There is no one answer that works. Everyone's mind seems to falter for various reasons. Some lose motivation after seeing themselves make BIG progress, some see or feel no progress and lose motivation, and others get busy with life and next thing you know the toughest concept to them is a 30 minute workout. Others may lose motivation mid-workout or mid-event, now what?
Here are some tips to not just regain motivation BUT train your brain to be tough in hopes you can work through the hard times and press on even when you want to quit.
1.) Always be training for something! Whether it's a race, group event, work place challenge or nutrition goal, set the goal, make a plan, and move forward. But be realistic, set small goals to start. To set a goal of being an Olympic marathon runner yet never having ran is too big. Keep it as a goal, but set smaller goals to achieve during your training and progression.
2.) Occasionally force yourself to suffer through. Last time I went for a run I strapped on my hydration pack full of water all geared up and ready to go. No I don't have to run with a full hydration pack but I like the added weight during training. However this time I failed to adjust the straps just perfect and a zip tie was whipping me in the shoulder. Instead of stopping and removing the pack then spending copious amounts of time making it perfect I continued on. In my head I thought "Just finish this last mile and you'll be fine, learn to ignore it!"
If we stop to adjust every little thing that bothers us during a workout in hopes to make ourselves feel perfect we'll never learn to cope with the uncomfortable. Although it drove me nuts it forced me to deal with an issue, learn to ignore it, and accept that I won't sacrifice my pace and performance to take a long break trying to make things perfect.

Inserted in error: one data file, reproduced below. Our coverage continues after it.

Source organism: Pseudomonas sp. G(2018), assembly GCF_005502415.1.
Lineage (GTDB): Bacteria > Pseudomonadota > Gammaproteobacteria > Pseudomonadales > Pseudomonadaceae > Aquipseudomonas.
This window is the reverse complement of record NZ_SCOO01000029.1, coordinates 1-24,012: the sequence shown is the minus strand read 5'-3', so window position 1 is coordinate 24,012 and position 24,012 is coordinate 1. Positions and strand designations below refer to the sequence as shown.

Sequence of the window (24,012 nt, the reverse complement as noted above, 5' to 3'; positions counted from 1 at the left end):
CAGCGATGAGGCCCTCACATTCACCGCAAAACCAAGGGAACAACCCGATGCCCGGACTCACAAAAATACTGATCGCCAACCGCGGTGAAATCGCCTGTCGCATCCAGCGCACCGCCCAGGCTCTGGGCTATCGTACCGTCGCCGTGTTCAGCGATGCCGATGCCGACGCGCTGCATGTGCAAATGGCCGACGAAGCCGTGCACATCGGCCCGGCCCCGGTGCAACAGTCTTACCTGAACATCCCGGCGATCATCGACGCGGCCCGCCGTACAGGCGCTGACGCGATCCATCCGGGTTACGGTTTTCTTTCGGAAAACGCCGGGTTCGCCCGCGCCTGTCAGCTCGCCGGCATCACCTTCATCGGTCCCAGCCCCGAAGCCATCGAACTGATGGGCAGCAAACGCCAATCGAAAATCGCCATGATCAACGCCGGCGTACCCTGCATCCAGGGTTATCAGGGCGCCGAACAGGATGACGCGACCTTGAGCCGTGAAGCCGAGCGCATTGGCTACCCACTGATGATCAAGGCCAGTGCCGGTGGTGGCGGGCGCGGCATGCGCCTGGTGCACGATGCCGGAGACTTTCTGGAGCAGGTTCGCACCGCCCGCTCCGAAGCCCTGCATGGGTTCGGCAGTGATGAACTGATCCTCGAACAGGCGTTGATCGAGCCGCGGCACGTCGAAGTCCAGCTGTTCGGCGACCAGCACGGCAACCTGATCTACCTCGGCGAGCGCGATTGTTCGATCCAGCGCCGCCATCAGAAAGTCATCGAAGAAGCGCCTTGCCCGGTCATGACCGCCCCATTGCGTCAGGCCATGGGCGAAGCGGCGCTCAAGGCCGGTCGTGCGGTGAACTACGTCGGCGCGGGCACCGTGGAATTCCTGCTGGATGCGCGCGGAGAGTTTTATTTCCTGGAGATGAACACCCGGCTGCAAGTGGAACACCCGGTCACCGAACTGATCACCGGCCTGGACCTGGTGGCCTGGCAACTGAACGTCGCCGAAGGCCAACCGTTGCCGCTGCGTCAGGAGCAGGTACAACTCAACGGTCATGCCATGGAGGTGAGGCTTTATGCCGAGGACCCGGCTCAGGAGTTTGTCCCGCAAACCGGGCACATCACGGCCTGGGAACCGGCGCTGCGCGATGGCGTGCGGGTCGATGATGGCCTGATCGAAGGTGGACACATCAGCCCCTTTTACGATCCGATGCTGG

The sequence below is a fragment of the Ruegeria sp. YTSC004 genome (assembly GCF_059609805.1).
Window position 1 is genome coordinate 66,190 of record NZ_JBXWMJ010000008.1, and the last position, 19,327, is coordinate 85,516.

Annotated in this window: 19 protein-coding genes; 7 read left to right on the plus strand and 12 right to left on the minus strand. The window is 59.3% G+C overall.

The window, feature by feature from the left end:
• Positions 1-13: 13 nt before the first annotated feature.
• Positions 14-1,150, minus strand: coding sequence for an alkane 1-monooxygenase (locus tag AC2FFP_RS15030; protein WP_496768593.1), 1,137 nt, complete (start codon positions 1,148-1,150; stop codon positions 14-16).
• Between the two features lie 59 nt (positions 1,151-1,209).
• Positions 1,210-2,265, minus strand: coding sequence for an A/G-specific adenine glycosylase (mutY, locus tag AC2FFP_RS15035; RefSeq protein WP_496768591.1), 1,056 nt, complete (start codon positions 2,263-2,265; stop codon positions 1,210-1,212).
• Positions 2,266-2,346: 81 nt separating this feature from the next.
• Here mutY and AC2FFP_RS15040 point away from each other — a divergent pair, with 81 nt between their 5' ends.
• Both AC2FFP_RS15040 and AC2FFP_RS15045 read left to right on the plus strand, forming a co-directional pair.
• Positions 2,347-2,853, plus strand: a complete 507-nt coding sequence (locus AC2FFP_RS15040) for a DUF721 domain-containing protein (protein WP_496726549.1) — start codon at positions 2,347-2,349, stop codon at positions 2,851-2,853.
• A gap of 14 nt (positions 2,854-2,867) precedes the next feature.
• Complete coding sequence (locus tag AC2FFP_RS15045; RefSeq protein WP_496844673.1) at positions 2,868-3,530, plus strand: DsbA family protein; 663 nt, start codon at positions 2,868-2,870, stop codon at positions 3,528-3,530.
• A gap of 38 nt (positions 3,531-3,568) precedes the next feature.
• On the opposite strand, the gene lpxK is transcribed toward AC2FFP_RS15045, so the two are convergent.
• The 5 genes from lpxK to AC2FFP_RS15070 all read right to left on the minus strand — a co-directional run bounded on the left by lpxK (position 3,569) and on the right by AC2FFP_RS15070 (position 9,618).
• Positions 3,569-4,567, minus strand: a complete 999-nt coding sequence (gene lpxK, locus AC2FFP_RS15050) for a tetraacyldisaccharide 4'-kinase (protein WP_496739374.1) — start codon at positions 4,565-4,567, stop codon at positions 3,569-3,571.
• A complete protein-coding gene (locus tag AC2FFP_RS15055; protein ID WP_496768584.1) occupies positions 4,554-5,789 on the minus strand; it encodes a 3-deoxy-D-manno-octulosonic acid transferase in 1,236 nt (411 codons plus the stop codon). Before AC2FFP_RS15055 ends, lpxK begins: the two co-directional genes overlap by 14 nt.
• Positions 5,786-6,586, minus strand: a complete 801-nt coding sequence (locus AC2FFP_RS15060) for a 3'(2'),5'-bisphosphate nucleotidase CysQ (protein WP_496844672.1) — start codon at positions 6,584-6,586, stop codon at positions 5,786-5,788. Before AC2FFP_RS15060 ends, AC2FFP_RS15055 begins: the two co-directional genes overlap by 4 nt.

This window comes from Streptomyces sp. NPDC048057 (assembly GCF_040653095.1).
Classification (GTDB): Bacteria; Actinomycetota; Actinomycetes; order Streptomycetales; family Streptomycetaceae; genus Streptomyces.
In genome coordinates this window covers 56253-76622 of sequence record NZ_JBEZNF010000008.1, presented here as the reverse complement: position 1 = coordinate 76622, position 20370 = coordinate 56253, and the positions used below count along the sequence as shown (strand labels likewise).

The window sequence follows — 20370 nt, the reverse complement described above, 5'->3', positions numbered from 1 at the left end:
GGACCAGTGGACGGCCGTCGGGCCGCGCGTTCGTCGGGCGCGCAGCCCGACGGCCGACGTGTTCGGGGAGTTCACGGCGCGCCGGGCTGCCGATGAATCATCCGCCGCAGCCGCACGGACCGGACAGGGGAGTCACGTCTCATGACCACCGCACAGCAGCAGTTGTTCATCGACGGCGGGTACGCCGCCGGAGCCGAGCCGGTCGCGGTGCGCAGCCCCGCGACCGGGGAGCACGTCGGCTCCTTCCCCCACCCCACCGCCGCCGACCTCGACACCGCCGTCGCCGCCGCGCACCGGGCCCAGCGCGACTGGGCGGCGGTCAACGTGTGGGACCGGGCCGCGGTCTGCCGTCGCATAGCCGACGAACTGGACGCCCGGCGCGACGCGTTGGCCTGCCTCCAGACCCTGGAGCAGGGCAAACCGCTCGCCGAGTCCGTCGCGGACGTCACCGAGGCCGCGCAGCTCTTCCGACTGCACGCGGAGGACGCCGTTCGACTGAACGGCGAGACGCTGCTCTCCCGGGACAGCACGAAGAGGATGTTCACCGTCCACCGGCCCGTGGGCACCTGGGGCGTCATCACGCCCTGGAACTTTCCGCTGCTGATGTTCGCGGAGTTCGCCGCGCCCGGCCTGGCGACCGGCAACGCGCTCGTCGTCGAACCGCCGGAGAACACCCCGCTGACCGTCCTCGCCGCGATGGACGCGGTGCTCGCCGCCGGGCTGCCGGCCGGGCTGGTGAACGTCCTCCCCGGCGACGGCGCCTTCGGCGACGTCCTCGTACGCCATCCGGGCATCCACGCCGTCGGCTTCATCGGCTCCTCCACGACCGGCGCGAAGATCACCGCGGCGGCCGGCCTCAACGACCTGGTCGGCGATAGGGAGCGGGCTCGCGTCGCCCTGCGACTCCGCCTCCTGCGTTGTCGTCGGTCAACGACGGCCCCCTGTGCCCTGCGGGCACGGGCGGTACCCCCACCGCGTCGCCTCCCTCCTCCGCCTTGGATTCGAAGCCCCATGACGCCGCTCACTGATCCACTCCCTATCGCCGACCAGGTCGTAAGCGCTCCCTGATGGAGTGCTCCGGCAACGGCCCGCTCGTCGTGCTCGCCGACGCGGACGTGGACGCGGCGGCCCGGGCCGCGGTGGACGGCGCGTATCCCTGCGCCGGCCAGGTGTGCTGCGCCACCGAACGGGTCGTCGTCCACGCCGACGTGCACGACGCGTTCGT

3.) Practice "call outs." The other day I called out a former client on Facebook and told her I was lacing up and heading for a run. My hope was to motivate her to do the same. She'd been in a slump for a while. Although she lives in Colorado the call out motivated her to lace up and go for a run. Practice this with your workout buddy, spouse, co-worker or friend and encourage others to do the same to you.
4.) It's proven that spending time outdoors increases happiness and motivation. Set a goal to take 3 short 10 minute walks a day outside to refocus and clear your mind.
5.) Set a workplace or family challenge. Trainers don't need to be the only ones designing challenges. Pick a challenge that your co-workers or family would enjoy and spread the word. Sometimes being the motivator for others helps motivate ourselves. Make it simple enough and something you can do together and always have a reward at the end!
6) Lastly, have a vision. Every morning envision the time, location, and plan for your workout. Maybe it means you pack a gym bag and leave it in the car. That way when your passing the park on your way home, stopping for a walk is simple. Meeting up with a buddy at the gym is now convenient. Or when you feel that spark of motivation hit you are now well prepared.
Cheers to health and happiness!